Coming up we’ll hear a sensational interview with Dr. Chris Martenson of The Crash Course and Chris gives a stern warning to those who are becoming complacent and don’t seize on the opportunity to become more self-reliant and self-sufficient during this calm before the storm… and what appears to be an inevitable economic reset. Don’t miss my conversation with Chris Martenson, coming up after this week’s market update.

Gold and silver markets consolidated this week, with both metals reacting to jobs numbers on Thursday. The ADP report showed private-sector employers added 253,000 new jobs last month on a seasonally adjusted basis. The apparent strength in employment lifted the U.S. dollar and sent gold and silver modestly lower until they’ve rebounded today.

As of this Friday recording, gold is up now 0.7% for the week to bring spot prices to $1,277 an ounce. Silver trades at $17.52 and is up this week by 0.6%. The platinum group metals are diverging sharply with platinum down 0.9% to $954 an ounce while palladium up $50 an ounce or 6.3% to $843 as of this Friday morning recording. Should it close there it would be the highest we’ve seen the industrial metal since September of 2014.

On Thursday, President Donald Trump announced his plans to withdraw the United States from the Paris climate agreement. Trump’s decision outraged so-called environmentalists and clean energy proponents. But it won’t slow the growth of solar and other alternative forms of energy.

Government subsidies for solar power aren’t going away. And market forces continue to drive costs down for solar panels and lithium-ion batteries used for storing solar-generated electricity and powering electric vehicles. Platinum prices have suffered on fears that rising sales of electric vehicles will reduce the need for catalytic converters, which are one of the main sources of platinum demand.

The upshot is that low platinum prices, punctuated by a historically low platinum to gold ratio, are making platinum more attractive for use in jewelry. According to Platinum Guild International, platinum demand for jewelry grew 11.4% in India and 5.4% in the United States last year.

Meanwhile, lithium has been one of the hottest commodities of all, with spot prices nearly tripling over the past couple years. Unfortunately, there is no practical way for investors to own physical lithium. The battery element doesn’t even trade on a futures exchange.

Those looking for a similarly obscure metal with similarly explosive upside potential DO have the ability to own rhodium in physical form. Money Metals sells pure rhodium bars produced by Baird & Company of London. The bars come in a tamper proof package to ensure authenticity.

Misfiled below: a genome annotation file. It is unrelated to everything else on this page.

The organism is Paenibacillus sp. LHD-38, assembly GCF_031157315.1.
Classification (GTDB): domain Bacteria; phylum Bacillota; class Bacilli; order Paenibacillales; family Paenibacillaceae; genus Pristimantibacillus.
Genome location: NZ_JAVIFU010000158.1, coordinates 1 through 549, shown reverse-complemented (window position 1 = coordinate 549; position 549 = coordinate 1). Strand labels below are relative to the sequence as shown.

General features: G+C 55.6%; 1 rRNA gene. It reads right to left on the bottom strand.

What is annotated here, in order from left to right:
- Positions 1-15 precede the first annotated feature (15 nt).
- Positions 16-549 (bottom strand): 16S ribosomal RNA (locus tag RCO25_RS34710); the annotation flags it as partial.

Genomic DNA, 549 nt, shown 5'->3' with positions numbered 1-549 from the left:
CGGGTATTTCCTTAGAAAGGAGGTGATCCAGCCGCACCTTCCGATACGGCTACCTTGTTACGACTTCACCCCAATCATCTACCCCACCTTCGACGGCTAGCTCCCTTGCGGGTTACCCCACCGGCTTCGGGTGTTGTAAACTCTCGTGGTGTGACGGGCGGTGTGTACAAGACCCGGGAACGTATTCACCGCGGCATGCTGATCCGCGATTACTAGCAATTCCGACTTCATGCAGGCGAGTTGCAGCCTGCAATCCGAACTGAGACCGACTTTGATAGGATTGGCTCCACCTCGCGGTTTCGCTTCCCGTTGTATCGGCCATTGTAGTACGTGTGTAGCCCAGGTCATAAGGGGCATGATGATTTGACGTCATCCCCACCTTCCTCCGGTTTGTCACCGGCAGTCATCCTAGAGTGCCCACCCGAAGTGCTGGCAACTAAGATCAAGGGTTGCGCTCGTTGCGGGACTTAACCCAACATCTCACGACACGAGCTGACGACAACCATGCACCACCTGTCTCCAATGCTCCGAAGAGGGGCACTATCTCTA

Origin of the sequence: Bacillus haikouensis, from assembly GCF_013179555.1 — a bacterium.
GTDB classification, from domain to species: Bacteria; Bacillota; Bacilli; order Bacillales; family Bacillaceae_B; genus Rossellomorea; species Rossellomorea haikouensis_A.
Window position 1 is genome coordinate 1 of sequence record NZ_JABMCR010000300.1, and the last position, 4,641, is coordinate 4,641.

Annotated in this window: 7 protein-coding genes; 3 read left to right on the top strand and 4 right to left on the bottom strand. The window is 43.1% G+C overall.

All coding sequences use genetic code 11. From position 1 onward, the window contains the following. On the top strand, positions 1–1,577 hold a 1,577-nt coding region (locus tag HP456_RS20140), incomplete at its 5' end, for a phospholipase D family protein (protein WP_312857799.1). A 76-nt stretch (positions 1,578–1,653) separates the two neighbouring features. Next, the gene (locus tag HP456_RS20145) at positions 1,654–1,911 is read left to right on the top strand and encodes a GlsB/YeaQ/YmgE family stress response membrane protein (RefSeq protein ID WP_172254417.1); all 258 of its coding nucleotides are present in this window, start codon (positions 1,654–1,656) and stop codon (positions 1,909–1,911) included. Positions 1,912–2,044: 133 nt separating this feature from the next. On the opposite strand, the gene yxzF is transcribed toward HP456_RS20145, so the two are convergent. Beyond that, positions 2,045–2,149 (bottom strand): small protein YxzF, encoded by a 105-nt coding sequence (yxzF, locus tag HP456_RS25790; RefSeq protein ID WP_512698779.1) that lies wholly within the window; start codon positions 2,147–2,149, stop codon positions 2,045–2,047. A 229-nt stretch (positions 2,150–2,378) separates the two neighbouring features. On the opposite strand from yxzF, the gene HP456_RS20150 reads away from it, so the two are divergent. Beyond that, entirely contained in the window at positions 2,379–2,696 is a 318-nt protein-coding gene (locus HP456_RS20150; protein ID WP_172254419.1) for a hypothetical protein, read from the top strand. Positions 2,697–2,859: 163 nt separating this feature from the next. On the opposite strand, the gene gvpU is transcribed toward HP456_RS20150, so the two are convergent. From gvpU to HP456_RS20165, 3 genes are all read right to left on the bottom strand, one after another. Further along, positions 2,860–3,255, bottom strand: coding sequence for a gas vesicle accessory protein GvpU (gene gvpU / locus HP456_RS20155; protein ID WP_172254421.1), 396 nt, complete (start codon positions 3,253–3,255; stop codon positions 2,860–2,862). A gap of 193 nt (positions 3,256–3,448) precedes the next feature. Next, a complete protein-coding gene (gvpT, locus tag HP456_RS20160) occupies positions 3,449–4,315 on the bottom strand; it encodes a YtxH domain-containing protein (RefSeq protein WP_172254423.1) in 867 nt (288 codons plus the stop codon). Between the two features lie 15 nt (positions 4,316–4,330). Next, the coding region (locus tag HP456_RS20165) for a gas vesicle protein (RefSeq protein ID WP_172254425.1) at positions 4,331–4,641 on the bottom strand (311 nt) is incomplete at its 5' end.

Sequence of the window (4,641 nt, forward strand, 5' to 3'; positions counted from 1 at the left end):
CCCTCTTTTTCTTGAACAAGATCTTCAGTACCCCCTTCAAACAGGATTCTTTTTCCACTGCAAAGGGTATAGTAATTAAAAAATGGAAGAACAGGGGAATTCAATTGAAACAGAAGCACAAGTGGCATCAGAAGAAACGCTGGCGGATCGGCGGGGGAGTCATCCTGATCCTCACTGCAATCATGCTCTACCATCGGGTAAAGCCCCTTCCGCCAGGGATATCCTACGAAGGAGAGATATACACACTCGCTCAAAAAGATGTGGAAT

The primary use for rhodium is in catalytic converters for cars and trucks. It is alloyed with platinum and palladium to enhance resistance to corrosion. Rhodium is also used in some types of jewelry.

Rhodium is a scarce, thinly traded, highly volatile, and little known even among metals investors. But if upside potential is what you’re after, rhodium has quite a history. From 2004 to 2008, rhodium launched from $500 per ounce to as high as $10,000. Prices then proceeded to collapse back under $1,000. Rhodium currently checks in at around $950 per ounce.

Clearly, this metal is more on the speculative side. Most investors will find that silver is more suitable for a core position while still offering tremendous upside potential in its own right. Silver is both a precious metal and an industrial metal with ever increasing applications in computer technology, biotechnology, and energy technology. Silver is a small but crucial component in the manufacturing of solar panels.

Silver is also used in the electronics of all automobiles, regardless of whether they have gasoline or battery powered engines. Batteries represent a potential area for huge demand growth in silver. Silver oxide and silver zinc batteries are viable alternatives to lithium ion. Silver-based batteries are actually superior in terms of their energy to weight ratios but are currently more expensive to produce.

High-tech demand for silver will continue as high-tech applications grow. Silver is indispensable due to its unique reflective and conductive properties. When you hold a silver coin, round, or bar in your hand, you’re literally holding a form of stored energy. It never depletes or dies or needs recharging. The intrinsic value of silver is yours to unlock today, tomorrow, or decades from now when there’s no telling what new sources of high-tech demand may be driving market prices.

Well now, without further delay, let’s get right to this week’s exclusive interview.

Chris Martenson

Mike Gleason: It is my privilege now to welcome in Dr. Chris of, and author of the book Prosper! How to Prepare for the Future and Create a World Worth Inheriting. Chris is a commentator on a range of important topics such as global politicals, financial markets, governmental policy, precious metals and the importance of preparedness among other things. And it's always great to have him with us.

Find the entire podcast here.